States sue over weakened enforcement during pandemic

Source: By Pamela King, E&E News reporter • Posted: Thursday, May 14, 2020

Nine state attorneys general today took the Trump administration to court for walking back enforcement of federal environmental laws during the coronavirus pandemic.

Their lawsuit follows a similar challenge filed by environmental interests over EPA’s announcement it would relax pollution monitoring requirements for companies during the public health emergency (Greenwire, April 16).

“The Trump Administration cannot give industries the green light to ignore critical environmental and public health laws, especially during a public health crisis,” New York Attorney General Letitia James (D) said in a statement today. “The EPA’s non-enforcement policy puts our already damaged public health in danger by freely allowing pollution from big corporations.

“There has never been a more important time to prioritize the health of our communities, and we will not stop fighting for the health and safety of all Americans,” James said.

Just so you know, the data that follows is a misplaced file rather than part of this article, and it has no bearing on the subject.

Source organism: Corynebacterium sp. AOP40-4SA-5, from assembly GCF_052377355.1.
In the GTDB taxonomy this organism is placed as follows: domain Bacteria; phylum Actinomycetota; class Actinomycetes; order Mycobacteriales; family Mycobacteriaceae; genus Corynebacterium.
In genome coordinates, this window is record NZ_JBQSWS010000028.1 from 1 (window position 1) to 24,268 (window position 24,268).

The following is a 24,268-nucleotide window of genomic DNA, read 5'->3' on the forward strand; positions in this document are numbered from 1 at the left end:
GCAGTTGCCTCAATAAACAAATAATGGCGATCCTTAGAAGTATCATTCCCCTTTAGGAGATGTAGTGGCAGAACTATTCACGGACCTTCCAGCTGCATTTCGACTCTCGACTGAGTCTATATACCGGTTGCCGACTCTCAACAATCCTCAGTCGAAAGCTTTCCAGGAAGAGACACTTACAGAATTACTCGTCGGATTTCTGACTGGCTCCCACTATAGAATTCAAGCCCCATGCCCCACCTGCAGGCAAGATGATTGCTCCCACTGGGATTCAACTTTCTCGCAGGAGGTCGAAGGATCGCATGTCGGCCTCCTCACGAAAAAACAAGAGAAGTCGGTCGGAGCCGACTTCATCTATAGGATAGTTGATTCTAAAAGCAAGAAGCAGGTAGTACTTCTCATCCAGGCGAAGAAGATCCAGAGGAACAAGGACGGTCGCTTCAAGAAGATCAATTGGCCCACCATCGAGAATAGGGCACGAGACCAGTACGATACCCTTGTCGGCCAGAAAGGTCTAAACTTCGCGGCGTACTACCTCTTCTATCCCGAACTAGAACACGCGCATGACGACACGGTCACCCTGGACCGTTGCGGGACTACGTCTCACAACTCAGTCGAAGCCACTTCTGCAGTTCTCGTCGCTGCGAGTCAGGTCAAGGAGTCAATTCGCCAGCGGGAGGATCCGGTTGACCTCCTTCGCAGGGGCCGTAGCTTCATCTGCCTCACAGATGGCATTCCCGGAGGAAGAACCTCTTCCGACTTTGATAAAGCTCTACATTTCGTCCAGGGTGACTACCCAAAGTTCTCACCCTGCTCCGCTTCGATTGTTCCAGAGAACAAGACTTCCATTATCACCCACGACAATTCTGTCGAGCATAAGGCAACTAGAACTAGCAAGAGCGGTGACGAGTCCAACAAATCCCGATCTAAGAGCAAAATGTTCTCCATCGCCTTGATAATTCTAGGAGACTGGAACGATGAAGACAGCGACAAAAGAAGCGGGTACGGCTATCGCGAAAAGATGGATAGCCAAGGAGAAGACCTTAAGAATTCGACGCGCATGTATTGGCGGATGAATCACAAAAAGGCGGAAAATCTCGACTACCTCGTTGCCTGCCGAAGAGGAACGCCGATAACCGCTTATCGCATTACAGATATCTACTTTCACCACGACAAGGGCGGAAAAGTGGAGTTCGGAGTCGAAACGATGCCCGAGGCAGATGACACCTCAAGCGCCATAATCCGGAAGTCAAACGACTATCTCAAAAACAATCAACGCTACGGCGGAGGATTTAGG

The lawsuit, filed in the U.S. District Court for the Southern District of New York, also lists the attorneys general of California, Illinois, Maryland, Michigan, Minnesota, Oregon, Vermont and Virginia as challengers. The state lawyers are all Democrats.

California Attorney General Xavier Becerra said EPA has created “a presumption of nonenforcement” that will increase air pollution as the nation battles the spread of a respiratory virus.

“The Trump Administration is trying to use the current public health crisis to sweep environmental violations under the rug,” Becerra said in a statement. “What’s worse, the Administration is doing so even as evidence grows that communities exposed to air pollution are at increased risk from coronavirus.”

EPA Administrator Andrew Wheeler has pushed back on criticisms that the EPA policy constitutes a waiver of environmental laws.

“We will continue to work with federal, state and tribal partners to ensure that facilities are meeting regulatory requirements, while taking appropriate steps to protect the health of our staff and the public,” Wheeler said in a press release last month (E&E News PM, April 2).